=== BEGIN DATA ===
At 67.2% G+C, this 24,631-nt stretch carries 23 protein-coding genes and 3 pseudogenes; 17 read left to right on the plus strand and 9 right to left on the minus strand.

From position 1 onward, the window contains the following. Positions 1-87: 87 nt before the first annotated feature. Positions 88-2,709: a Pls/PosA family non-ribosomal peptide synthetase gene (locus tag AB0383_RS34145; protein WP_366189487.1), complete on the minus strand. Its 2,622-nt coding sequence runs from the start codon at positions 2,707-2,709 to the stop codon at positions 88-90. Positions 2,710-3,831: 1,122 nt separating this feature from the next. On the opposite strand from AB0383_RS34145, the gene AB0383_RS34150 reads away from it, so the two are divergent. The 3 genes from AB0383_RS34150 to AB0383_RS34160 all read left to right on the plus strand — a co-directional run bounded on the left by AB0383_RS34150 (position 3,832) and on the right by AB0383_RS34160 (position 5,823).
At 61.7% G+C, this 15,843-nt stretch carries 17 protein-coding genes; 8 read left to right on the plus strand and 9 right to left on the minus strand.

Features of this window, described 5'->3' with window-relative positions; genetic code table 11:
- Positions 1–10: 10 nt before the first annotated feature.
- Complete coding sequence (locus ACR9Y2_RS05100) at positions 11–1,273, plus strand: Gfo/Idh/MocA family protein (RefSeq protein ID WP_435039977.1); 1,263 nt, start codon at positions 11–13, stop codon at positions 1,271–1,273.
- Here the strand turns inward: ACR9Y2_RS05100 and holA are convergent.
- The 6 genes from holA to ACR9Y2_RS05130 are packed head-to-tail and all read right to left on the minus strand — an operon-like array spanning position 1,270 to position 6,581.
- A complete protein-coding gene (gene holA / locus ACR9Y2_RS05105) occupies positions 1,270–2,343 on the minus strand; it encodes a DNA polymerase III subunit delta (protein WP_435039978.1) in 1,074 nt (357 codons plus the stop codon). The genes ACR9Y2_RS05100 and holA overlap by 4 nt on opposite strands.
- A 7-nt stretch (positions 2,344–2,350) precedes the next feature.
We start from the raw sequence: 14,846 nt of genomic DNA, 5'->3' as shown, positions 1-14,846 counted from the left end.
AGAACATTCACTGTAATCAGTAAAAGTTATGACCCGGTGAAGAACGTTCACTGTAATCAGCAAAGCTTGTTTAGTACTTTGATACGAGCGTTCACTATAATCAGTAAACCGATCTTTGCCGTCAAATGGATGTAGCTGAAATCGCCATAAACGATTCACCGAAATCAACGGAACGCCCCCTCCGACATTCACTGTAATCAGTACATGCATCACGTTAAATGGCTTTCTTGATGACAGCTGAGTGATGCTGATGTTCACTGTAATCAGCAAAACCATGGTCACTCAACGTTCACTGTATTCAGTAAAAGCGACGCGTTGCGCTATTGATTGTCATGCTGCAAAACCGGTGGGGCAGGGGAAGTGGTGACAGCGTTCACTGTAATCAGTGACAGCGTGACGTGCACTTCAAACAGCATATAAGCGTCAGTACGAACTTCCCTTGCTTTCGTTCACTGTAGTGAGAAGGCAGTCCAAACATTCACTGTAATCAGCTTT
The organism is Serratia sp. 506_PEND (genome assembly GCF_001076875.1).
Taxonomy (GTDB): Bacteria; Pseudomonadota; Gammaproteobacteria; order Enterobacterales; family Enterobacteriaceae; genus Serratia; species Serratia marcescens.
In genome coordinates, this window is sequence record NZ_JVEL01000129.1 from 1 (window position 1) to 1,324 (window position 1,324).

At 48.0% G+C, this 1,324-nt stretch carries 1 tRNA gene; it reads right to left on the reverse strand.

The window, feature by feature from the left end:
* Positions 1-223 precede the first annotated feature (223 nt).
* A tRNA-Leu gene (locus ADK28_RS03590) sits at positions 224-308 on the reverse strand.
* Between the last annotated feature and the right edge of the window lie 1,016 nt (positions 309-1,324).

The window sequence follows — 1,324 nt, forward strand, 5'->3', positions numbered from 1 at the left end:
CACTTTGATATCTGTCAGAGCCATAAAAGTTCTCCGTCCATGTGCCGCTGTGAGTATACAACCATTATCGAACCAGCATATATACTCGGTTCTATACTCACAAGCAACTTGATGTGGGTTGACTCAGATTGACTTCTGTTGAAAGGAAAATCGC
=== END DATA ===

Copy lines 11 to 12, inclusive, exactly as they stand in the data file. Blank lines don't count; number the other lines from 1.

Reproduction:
We start from the raw sequence: 14,846 nt of genomic DNA, 5'->3' as shown, positions 1-14,846 counted from the left end.
AGAACATTCACTGTAATCAGTAAAAGTTATGACCCGGTGAAGAACGTTCACTGTAATCAGCAAAGCTTGTTTAGTACTTTGATACGAGCGTTCACTATAATCAGTAAACCGATCTTTGCCGTCAAATGGATGTAGCTGAAATCGCCATAAACGATTCACCGAAATCAACGGAACGCCCCCTCCGACATTCACTGTAATCAGTACATGCATCACGTTAAATGGCTTTCTTGATGACAGCTGAGTGATGCTGATGTTCACTGTAATCAGCAAAACCATGGTCACTCAACGTTCACTGTATTCAGTAAAAGCGACGCGTTGCGCTATTGATTGTCATGCTGCAAAACCGGTGGGGCAGGGGAAGTGGTGACAGCGTTCACTGTAATCAGTGACAGCGTGACGTGCACTTCAAACAGCATATAAGCGTCAGTACGAACTTCCCTTGCTTTCGTTCACTGTAGTGAGAAGGCAGTCCAAACATTCACTGTAATCAGCTTT